Harnessing the power of AI for crisis management

Companies have a lot of room for improvement

We saw a lot of bad press in 2022, with influencers and fashion houses scandals surfacing left and right…

In light of a year of sensational headlines galore, it is becoming increasingly important for brands to optimise how they navigate through future crises. Praying for a crisis free year is surely one approach, but the smarter way is harnessing the Power of AI and technological advancements.

In the past few years, we’ve witnessed what almost feels like a wave of public scandals, ranging from prominent fashion brands to social media personalities. In common for these brands in crisis is the fact that their scandals and incidents quickly gain media attention. A quick keyword search in Meltwater reveals that the amount of media mentions for these brands and celebrity names skyrockets as soon as the word is out, demonstrating the far reaching influence that digital media has on modern brands’ images and raising the crucial question: How can brands better utilise technology when the crisis hits?

AI to the rescue

With social media as the primary marketing channel for business-to-consumer (B2C) marketers in the United Kingdom, social media has become an increasingly important platform for businesses to connect with their customers. Therefore, it is needless to say that a thorough social media understanding and the ability to act fast is crucial for today’s companies — which is why AI, in an era where the PR disaster is just a stone’s throw away, is the untapped goldmine of crisis management.

With the help of social listening, brands can identify online conversations at an early stage, track journalists’ reporting, and follow the peaks and troughs of conversations to design optimal crisis responses and messages. There is no doubt that a good understanding of the origins of a crisis is the first and potentially most important step in a brand’s crisis management, regardless of the industry. This is where AI technology, which is able to collect vast amounts of data comes in, from platforms like TikTok and Instagram to podcast episodes, becomes our indispensable right hand.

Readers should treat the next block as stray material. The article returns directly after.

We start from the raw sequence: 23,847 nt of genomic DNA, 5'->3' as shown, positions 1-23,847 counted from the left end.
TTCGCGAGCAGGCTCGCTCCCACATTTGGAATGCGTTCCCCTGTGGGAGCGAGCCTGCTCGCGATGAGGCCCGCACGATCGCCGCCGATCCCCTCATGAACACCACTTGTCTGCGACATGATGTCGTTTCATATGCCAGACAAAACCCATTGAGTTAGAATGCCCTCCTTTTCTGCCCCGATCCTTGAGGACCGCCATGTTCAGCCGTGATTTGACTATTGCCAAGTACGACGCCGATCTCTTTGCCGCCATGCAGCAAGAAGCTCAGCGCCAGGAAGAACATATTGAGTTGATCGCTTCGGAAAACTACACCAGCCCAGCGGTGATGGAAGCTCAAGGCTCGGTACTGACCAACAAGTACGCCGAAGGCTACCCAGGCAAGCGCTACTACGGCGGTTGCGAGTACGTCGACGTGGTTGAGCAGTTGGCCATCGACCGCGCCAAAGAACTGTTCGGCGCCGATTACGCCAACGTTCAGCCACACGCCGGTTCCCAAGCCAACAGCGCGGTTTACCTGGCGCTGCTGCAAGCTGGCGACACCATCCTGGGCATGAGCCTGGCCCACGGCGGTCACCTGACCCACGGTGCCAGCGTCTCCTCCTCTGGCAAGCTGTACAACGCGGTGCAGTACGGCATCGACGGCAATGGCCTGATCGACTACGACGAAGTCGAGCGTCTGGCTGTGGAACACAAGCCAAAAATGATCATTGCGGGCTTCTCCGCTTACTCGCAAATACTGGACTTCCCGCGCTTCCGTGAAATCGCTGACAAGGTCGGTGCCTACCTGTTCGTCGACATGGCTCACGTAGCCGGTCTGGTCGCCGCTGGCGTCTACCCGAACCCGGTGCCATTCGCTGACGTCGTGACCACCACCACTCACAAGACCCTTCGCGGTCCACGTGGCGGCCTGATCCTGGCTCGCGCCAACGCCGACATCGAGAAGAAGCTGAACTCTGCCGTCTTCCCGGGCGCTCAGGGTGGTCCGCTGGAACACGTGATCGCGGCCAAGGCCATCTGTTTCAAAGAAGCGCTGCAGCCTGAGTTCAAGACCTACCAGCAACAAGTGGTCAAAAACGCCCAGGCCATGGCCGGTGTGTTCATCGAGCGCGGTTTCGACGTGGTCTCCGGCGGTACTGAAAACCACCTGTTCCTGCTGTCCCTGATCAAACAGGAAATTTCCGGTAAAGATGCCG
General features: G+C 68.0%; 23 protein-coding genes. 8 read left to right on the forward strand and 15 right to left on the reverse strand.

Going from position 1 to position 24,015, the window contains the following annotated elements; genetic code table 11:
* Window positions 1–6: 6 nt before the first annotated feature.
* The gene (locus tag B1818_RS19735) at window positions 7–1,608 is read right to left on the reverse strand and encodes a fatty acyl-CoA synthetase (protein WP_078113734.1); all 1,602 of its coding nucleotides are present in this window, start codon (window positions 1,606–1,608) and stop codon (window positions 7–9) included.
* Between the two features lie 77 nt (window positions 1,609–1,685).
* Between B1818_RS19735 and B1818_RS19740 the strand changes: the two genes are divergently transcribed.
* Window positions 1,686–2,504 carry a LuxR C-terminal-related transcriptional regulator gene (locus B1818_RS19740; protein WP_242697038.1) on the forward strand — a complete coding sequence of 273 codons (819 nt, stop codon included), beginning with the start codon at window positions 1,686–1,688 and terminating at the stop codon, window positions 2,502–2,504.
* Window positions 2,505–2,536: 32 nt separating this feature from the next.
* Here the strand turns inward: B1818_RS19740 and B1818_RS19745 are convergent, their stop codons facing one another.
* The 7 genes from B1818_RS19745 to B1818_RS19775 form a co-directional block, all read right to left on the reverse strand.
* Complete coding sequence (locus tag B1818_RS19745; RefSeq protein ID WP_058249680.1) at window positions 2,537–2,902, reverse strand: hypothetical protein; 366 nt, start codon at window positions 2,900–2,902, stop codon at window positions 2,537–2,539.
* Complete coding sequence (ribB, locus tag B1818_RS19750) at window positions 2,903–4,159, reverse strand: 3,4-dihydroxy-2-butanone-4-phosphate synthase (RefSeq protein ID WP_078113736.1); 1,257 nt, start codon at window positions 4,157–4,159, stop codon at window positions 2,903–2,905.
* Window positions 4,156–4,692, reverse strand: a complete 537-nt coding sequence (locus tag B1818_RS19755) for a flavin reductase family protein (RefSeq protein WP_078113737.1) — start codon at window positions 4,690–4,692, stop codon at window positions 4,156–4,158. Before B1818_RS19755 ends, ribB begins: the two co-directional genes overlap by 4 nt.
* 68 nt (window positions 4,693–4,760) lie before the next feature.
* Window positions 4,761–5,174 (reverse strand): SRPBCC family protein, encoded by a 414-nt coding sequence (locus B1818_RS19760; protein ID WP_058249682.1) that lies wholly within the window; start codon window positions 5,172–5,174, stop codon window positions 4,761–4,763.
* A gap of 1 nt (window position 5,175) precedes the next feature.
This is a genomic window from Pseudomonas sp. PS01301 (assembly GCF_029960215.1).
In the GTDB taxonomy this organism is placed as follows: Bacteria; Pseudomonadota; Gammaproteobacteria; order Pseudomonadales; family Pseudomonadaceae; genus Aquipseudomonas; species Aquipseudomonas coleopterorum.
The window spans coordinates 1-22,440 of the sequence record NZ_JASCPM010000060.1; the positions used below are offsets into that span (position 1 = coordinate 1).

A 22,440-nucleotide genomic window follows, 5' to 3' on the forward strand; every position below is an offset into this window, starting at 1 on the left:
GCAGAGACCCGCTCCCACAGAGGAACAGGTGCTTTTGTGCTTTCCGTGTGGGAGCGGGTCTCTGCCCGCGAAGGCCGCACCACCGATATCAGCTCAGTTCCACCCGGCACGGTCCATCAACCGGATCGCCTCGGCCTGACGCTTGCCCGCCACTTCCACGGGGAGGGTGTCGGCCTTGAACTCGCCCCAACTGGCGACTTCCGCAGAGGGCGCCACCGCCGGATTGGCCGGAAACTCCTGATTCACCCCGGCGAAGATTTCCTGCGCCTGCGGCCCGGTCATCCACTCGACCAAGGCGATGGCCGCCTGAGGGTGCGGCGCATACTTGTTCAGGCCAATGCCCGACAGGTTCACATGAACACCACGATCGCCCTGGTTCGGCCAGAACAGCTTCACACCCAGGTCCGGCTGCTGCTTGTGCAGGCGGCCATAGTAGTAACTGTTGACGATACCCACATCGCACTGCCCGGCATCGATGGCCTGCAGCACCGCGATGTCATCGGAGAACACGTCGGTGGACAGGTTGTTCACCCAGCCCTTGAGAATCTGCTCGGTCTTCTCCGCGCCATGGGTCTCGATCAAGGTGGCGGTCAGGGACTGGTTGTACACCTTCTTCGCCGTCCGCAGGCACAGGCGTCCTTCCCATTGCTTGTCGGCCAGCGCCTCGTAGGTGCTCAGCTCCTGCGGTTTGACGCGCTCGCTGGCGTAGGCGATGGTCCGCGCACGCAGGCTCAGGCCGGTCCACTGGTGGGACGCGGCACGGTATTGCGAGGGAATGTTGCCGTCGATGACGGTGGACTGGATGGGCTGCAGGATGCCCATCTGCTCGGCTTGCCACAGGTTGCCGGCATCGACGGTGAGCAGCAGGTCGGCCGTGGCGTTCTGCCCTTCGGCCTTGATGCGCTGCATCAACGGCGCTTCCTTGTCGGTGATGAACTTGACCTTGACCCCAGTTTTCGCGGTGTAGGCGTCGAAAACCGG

Once a thoughtful message has been communicated to the audience, it is crucial to carefully monitor how it is received. Is there a change in tone? Does it differ between different channels and platforms? Are further statements and interviews needed, or has the storm subsided? Answering these questions is a lot easier with the help of social listening, and allows the company in question to focus on what’s important, namely the analysis rather than manual monitoring.

Do you restore or reinvent your brand image?

Analysis is a critical element, in order to report to management teams and potential investors. Especially in order to determine whether it is more appropriate to try to restore or reinvent the brand image after the crisis; two options that always need to be weighed carefully.

Many rebranding attempts after a PR crisis fail. Why? For the simple reason that it’s incredibly difficult to win back the trust of today’s consumers. Especially Gen Z, a generation Forbes describes as the fastest boycotting generation. This is a new challenge for brands, because it requires in-depth consumer understanding. The lack of such an understanding makes any attempts at post-crisis recovery a guessing game, with the outcome likely to be another PR disaster. A recent instance of controversy involves a fashion brand, which faced criticism for its allegedly exploitative working conditions, which were described as resembling those of slavery. Additionally, the brand was embroiled in a scandal with another retail brand over its misleading claims of sustainability. In order to regain the trust of their customers, these companies must undertake a comprehensive examination of their image and engage in effective communication with their consumer base.

Despite branding being a top priority on the agenda for most organisations today, recent data shows that just under a quarter of organisations use brand reputation as a key metric. This means that companies have a whole lot of room for improvement in terms of analysing and measuring — for branding in general, but also for crisis management.

Featured image: Raphael Lovaski / Unsplash

Jess Smith, Senior Marketing Manager UKI, Meltwater

Jess has an Honours Degree in Marketing from the University of Northampton and has 8+ years' industry experience specialising in communications and digital marketing, Jess has worked within a variety of industries including financial services, defence and technology. Beyond her work as a marketer, Jess is studying towards her Chartership from the Chartered Institute of Marketing(CIM)

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